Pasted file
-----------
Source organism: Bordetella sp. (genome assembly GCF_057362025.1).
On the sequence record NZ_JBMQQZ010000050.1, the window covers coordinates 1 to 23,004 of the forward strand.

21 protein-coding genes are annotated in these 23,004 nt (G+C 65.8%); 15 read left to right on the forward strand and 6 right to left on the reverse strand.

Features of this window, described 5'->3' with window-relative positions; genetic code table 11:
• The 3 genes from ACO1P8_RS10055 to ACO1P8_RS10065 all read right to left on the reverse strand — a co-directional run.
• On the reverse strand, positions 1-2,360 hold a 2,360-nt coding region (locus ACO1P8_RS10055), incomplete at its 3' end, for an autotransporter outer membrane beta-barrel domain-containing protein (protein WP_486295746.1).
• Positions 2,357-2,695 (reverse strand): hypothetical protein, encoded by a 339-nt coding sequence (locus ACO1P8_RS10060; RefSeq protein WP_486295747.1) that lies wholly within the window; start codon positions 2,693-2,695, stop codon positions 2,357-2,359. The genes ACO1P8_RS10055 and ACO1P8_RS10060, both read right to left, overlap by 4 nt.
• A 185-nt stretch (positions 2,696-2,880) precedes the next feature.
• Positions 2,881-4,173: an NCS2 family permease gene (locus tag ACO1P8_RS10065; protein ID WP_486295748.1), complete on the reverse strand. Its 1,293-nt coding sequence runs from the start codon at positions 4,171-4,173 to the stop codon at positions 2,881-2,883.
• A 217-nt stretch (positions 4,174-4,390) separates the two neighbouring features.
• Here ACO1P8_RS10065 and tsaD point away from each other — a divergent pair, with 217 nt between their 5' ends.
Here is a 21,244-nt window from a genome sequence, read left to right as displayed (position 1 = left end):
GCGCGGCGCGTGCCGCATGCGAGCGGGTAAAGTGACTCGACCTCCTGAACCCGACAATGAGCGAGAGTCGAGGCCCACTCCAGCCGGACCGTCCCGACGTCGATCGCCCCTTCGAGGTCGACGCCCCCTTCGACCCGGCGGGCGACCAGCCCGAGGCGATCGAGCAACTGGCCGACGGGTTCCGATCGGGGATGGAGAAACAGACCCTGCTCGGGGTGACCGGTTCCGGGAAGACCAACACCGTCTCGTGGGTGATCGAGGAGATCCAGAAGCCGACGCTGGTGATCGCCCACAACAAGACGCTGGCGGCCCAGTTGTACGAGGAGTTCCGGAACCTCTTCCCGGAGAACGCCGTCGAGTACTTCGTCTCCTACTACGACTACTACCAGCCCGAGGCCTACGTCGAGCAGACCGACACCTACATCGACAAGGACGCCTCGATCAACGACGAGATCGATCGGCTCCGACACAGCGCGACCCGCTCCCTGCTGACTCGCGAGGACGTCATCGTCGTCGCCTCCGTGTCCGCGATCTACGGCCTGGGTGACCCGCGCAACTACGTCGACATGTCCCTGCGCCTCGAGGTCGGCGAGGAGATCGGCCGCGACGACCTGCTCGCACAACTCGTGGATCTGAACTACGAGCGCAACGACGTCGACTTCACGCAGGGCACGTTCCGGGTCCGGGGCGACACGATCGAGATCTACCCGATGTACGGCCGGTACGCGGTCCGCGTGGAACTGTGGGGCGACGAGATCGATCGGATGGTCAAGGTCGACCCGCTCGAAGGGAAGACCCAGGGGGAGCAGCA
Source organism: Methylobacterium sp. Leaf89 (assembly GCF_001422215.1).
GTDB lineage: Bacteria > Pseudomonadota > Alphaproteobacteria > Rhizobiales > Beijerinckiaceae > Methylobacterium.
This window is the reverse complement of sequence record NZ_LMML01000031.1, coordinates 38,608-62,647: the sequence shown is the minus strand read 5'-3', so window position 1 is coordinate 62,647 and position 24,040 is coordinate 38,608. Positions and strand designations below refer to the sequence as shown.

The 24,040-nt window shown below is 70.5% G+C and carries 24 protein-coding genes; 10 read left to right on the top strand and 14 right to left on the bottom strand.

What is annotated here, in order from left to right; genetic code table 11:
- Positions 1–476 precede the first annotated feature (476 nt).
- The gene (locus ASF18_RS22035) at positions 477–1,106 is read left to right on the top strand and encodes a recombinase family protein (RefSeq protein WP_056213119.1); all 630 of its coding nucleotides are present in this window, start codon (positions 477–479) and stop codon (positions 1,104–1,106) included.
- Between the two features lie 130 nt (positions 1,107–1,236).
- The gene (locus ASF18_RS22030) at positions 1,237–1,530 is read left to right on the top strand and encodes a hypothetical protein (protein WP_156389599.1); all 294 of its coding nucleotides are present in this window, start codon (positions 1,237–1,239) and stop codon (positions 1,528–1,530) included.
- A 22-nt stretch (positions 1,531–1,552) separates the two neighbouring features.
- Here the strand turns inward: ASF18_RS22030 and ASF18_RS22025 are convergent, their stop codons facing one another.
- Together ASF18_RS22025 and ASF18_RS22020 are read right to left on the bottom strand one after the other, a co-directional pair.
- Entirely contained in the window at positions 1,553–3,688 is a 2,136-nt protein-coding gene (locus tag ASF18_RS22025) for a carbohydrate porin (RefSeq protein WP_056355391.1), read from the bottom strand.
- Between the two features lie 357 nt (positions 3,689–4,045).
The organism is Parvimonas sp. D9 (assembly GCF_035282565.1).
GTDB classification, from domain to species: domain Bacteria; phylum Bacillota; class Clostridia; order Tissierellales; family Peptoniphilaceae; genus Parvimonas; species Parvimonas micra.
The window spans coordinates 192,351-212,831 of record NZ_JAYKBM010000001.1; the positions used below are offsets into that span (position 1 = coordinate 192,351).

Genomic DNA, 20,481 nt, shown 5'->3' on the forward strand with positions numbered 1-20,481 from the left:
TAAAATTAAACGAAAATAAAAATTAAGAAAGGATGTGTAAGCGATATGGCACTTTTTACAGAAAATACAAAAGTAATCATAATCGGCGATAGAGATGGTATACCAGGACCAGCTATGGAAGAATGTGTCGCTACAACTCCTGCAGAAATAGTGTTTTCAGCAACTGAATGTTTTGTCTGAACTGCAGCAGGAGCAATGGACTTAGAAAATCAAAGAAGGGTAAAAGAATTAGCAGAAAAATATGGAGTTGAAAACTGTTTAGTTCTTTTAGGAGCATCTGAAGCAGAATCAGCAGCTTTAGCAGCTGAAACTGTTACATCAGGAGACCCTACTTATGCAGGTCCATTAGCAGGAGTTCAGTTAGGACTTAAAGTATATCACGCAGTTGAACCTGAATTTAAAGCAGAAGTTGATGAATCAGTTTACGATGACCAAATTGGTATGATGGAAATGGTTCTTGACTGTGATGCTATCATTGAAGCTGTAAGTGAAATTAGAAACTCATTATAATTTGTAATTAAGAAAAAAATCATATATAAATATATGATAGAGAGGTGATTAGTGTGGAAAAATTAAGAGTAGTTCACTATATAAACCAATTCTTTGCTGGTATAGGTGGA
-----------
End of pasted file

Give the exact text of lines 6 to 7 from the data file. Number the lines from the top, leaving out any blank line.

• On the reverse strand, positions 1-2,360 hold a 2,360-nt coding region (locus ACO1P8_RS10055), incomplete at its 3' end, for an autotransporter outer membrane beta-barrel domain-containing protein (protein WP_486295746.1).
• Positions 2,357-2,695 (reverse strand): hypothetical protein, encoded by a 339-nt coding sequence (locus ACO1P8_RS10060; RefSeq protein WP_486295747.1) that lies wholly within the window; start codon positions 2,693-2,695, stop codon positions 2,357-2,359. The genes ACO1P8_RS10055 and ACO1P8_RS10060, both read right to left, overlap by 4 nt.